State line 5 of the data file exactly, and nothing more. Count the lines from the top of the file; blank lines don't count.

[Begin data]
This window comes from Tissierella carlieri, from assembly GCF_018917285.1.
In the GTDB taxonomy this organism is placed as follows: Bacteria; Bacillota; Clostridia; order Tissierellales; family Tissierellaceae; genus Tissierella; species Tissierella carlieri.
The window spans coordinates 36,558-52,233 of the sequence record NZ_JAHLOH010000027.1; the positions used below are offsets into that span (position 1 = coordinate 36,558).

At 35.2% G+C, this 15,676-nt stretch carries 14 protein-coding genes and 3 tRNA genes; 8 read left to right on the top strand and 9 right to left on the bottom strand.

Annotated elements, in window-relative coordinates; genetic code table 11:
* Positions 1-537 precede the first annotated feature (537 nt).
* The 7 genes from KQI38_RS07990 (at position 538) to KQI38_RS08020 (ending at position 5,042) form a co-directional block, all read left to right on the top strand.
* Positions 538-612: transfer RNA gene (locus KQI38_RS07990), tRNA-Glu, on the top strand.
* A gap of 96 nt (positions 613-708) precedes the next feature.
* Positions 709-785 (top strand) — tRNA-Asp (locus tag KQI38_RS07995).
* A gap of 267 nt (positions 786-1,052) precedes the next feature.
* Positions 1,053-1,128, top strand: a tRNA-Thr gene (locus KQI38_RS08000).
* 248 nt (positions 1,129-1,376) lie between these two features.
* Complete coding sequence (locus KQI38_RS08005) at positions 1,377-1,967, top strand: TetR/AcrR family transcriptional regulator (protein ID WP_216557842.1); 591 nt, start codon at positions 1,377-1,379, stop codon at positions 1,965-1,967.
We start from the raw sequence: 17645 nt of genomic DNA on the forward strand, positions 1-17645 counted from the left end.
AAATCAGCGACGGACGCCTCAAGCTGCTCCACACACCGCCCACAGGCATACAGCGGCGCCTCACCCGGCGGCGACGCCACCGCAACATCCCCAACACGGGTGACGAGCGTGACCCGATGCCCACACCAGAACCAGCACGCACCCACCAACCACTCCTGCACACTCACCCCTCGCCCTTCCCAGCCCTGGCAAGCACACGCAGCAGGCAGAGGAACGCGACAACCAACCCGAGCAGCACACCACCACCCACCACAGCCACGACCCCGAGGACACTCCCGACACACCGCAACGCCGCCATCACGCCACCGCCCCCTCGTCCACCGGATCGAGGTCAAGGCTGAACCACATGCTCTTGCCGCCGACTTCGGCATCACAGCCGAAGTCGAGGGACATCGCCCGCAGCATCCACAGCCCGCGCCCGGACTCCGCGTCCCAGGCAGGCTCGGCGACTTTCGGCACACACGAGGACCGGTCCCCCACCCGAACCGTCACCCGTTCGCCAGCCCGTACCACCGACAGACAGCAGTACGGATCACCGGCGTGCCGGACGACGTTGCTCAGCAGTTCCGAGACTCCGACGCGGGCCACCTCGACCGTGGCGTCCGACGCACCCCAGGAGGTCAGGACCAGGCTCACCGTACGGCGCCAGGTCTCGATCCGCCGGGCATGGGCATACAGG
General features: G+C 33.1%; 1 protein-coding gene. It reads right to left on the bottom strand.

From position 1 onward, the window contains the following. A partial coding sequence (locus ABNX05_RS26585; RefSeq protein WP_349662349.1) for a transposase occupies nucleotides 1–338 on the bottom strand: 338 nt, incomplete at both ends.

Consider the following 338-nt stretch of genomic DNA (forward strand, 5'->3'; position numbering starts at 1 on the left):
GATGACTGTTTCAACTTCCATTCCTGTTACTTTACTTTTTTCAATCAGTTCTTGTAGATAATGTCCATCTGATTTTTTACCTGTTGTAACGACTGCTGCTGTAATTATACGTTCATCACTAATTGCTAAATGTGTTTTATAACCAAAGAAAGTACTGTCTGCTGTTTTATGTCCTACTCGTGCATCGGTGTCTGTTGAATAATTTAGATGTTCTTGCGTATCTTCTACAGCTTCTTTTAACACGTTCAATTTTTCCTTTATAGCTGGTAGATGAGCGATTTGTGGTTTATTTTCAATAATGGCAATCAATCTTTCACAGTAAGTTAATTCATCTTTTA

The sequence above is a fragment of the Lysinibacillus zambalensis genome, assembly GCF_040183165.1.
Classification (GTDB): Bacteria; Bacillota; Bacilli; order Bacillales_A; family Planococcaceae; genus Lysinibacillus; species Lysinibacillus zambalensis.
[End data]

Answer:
Annotated elements, in window-relative coordinates; genetic code table 11: